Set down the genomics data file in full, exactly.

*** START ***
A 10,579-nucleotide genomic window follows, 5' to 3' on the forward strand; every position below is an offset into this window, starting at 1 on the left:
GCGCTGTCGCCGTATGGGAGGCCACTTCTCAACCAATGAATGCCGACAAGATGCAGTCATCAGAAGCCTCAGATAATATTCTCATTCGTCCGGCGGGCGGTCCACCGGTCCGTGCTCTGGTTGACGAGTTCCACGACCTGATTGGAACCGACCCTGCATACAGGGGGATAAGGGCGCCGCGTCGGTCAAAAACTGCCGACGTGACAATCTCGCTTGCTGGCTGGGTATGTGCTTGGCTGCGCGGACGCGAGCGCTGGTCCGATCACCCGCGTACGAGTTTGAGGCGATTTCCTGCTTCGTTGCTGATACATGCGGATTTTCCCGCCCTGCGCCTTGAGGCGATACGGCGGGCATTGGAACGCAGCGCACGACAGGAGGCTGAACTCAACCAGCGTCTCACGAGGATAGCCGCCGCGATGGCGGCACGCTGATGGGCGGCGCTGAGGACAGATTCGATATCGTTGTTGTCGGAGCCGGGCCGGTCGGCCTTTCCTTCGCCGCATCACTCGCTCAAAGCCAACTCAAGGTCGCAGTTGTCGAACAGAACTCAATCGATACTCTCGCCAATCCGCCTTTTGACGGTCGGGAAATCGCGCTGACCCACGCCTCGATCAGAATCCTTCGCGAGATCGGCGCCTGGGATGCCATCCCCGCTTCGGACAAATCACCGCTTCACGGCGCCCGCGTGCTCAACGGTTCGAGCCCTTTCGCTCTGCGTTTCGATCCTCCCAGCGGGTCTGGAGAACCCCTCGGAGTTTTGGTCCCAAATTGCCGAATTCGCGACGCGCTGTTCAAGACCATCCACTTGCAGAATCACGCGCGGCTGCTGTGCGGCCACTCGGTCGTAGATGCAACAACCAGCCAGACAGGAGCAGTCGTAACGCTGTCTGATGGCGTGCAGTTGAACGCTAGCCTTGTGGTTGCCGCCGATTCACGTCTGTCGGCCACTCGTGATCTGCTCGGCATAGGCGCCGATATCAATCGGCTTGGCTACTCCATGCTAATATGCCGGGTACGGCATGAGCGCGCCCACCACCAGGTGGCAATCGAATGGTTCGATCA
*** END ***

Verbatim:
A 10,579-nucleotide genomic window follows, 5' to 3' on the forward strand; every position below is an offset into this window, starting at 1 on the left:
GCGCTGTCGCCGTATGGGAGGCCACTTCTCAACCAATGAATGCCGACAAGATGCAGTCATCAGAAGCCTCAGATAATATTCTCATTCGTCCGGCGGGCGGTCCACCGGTCCGTGCTCTGGTTGACGAGTTCCACGACCTGATTGGAACCGACCCTGCATACAGGGGGATAAGGGCGCCGCGTCGGTCAAAAACTGCCGACGTGACAATCTCGCTTGCTGGCTGGGTATGTGCTTGGCTGCGCGGACGCGAGCGCTGGTCCGATCACCCGCGTACGAGTTTGAGGCGATTTCCTGCTTCGTTGCTGATACATGCGGATTTTCCCGCCCTGCGCCTTGAGGCGATACGGCGGGCATTGGAACGCAGCGCACGACAGGAGGCTGAACTCAACCAGCGTCTCACGAGGATAGCCGCCGCGATGGCGGCACGCTGATGGGCGGCGCTGAGGACAGATTCGATATCGTTGTTGTCGGAGCCGGGCCGGTCGGCCTTTCCTTCGCCGCATCACTCGCTCAAAGCCAACTCAAGGTCGCAGTTGTCGAACAGAACTCAATCGATACTCTCGCCAATCCGCCTTTTGACGGTCGGGAAATCGCGCTGACCCACGCCTCGATCAGAATCCTTCGCGAGATCGGCGCCTGGGATGCCATCCCCGCTTCGGACAAATCACCGCTTCACGGCGCCCGCGTGCTCAACGGTTCGAGCCCTTTCGCTCTGCGTTTCGATCCTCCCAGCGGGTCTGGAGAACCCCTCGGAGTTTTGGTCCCAAATTGCCGAATTCGCGACGCGCTGTTCAAGACCATCCACTTGCAGAATCACGCGCGGCTGCTGTGCGGCCACTCGGTCGTAGATGCAACAACCAGCCAGACAGGAGCAGTCGTAACGCTGTCTGATGGCGTGCAGTTGAACGCTAGCCTTGTGGTTGCCGCCGATTCACGTCTGTCGGCCACTCGTGATCTGCTCGGCATAGGCGCCGATATCAATCGGCTTGGCTACTCCATGCTAATATGCCGGGTACGGCATGAGCGCGCCCACCACCAGGTGGCAATCGAATGGTTCGATCA